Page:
Drug overdose deaths declined in Portland in 2023, although police are concerned about a surge in overdoses at the end of December.

The number of drug overdose deaths statewide was down 13.6% – 647 to 559 – from January through November last year compared to the same period in 2022. Final numbers from last year are expected to be released in early February, and unless the trend reversed dramatically, Maine will see its first decrease in drug overdose deaths since 2018. The state reported a record 723 overdose deaths – fueled mostly by opioids – in 2022.

The number of overdose deaths in Portland dropped from 51 in 2022 to 47 in 2023, a 7.8% decrease. But Portland police reported Thursday that they saw a large increase in overdoses – both non-fatal and fatal – in December.

“It is typical to see a spike in numbers during the holiday season,” according to a Portland police news release.

But the increase last month was unusual.

Total overdoses reported in Portland increased from 34 in November to 55 in December, a 62% increase, compared to the 12.5% jump from November to December in 2022.


During the final week of 2023, Portland recorded 20 overdoses, three of them fatal.

Drug deaths have ravaged the state and nation for years, as the overprescribing of opioids that started about 20 years ago led to a surge in usage and deaths. People with substance use disorder often start out abusing pills, and then move to street drugs, such as heroin and fentanyl.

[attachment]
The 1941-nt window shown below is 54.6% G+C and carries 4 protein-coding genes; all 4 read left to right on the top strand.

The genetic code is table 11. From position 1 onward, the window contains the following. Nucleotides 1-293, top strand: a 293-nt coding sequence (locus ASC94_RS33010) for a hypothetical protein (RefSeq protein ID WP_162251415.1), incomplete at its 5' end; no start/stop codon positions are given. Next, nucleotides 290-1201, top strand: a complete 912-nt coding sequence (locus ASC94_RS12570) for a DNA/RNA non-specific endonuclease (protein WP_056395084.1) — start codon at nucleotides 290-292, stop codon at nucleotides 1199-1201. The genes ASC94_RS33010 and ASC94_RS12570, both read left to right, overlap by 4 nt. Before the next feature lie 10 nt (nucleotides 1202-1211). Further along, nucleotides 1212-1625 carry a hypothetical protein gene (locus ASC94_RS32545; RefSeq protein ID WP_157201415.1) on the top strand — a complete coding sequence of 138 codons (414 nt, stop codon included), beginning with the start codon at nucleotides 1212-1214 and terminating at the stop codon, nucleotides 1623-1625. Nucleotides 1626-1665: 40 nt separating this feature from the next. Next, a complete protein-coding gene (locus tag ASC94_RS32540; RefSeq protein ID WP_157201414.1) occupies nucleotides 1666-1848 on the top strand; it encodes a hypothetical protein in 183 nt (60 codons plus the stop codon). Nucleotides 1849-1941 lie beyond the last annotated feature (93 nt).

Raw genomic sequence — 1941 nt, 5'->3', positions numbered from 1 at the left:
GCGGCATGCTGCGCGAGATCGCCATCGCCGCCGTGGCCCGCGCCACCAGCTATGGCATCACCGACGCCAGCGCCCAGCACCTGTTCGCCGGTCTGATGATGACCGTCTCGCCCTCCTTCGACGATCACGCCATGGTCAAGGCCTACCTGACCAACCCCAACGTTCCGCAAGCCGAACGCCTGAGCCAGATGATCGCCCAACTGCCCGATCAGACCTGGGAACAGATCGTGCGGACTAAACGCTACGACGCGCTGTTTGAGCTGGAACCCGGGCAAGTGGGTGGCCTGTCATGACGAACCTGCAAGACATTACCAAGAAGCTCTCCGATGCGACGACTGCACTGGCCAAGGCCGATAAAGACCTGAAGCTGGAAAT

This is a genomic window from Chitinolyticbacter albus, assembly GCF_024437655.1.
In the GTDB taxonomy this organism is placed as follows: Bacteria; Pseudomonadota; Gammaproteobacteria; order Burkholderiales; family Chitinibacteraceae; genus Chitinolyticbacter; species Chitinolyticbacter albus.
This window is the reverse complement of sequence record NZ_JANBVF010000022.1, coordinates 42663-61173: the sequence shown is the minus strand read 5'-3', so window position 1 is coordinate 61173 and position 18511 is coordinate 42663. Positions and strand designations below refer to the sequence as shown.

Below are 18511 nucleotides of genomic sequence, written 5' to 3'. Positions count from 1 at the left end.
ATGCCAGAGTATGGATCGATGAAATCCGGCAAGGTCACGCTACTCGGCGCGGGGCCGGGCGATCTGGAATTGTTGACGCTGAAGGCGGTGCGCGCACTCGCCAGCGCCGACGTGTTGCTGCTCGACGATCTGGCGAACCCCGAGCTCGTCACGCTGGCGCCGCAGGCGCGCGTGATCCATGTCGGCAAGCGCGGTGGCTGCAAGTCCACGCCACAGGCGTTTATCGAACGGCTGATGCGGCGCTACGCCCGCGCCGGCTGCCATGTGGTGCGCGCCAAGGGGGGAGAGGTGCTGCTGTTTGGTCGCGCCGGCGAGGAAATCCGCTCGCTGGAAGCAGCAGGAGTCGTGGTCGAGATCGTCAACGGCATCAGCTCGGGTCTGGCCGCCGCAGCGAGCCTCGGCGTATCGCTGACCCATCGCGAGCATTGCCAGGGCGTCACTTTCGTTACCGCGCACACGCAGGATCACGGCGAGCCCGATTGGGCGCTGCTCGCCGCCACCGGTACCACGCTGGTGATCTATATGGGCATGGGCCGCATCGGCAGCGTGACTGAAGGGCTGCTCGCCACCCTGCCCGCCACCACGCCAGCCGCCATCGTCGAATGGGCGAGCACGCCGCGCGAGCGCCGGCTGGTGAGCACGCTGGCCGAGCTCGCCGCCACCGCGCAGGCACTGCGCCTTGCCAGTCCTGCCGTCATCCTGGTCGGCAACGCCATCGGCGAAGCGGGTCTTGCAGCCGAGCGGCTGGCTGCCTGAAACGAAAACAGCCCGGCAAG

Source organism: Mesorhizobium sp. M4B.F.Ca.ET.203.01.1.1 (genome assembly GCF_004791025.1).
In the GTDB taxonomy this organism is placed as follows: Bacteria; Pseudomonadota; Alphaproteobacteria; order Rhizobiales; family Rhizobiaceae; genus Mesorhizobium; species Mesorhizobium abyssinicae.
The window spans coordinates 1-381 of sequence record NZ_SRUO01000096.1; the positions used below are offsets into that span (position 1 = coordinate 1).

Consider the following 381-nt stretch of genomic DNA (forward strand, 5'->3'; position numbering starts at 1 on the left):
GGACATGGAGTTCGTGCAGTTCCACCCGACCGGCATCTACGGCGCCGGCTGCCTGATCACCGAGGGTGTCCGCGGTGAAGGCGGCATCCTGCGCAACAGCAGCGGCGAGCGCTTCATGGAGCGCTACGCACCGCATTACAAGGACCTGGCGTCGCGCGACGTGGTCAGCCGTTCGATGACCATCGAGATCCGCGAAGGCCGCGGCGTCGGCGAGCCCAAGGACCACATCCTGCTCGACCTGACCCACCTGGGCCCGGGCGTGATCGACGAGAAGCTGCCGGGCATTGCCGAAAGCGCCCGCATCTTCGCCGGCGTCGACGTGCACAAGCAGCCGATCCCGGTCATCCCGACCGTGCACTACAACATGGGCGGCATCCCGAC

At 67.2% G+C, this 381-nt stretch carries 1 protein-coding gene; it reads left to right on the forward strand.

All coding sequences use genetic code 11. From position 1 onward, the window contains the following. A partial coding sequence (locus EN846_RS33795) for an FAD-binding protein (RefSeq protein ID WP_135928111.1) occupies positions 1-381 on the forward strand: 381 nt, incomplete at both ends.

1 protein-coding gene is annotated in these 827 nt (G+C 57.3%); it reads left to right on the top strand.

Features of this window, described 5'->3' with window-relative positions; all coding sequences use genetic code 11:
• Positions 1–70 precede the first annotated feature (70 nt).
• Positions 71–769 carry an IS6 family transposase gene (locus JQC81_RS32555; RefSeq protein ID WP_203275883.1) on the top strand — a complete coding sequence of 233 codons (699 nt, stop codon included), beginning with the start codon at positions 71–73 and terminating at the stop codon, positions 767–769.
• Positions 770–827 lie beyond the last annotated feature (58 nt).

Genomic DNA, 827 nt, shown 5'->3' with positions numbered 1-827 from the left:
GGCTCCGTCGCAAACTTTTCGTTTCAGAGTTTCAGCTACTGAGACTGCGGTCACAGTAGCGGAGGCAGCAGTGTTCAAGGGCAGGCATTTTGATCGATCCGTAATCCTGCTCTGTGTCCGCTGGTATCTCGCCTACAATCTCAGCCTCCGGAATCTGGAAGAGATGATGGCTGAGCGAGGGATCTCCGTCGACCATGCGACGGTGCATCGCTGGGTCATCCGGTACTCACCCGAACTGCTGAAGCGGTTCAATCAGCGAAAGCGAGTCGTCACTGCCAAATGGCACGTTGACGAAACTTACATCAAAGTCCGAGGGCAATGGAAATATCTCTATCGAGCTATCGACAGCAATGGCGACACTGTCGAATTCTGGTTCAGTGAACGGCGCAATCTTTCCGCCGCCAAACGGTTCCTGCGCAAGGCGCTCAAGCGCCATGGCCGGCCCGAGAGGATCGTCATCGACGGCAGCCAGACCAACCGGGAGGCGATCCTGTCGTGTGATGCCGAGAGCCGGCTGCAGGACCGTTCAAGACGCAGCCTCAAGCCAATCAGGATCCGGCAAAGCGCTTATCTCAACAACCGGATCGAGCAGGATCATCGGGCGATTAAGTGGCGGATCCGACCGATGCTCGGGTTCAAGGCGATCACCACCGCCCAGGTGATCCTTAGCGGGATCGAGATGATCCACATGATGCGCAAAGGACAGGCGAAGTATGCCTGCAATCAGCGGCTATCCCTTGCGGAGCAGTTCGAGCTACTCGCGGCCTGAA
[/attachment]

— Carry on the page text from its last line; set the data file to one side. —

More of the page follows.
Most fatal overdoses have been attributed to fentanyl, a powerful synthetic opioid that is sometimes mixed into other drugs to increase their potency.

One of the reasons public health experts have cited for the overall decline in overdose deaths in 2023 is the increasing availability of naloxone, the life-saving antidote for opioid overdoses.

Naloxone overdose reversals now number about 2,500 per year statewide, up from about 1,500 in 2020, according to state statistics. A new Maine law that took effect this week requires law enforcement officers statewide to carry naloxone. Officers in many departments, including Portland’s, had already been carrying naloxone.

Other factors that could explain the decrease in overdose deaths are the increasing availability of substance use treatment and more effective treatment methods, experts said.

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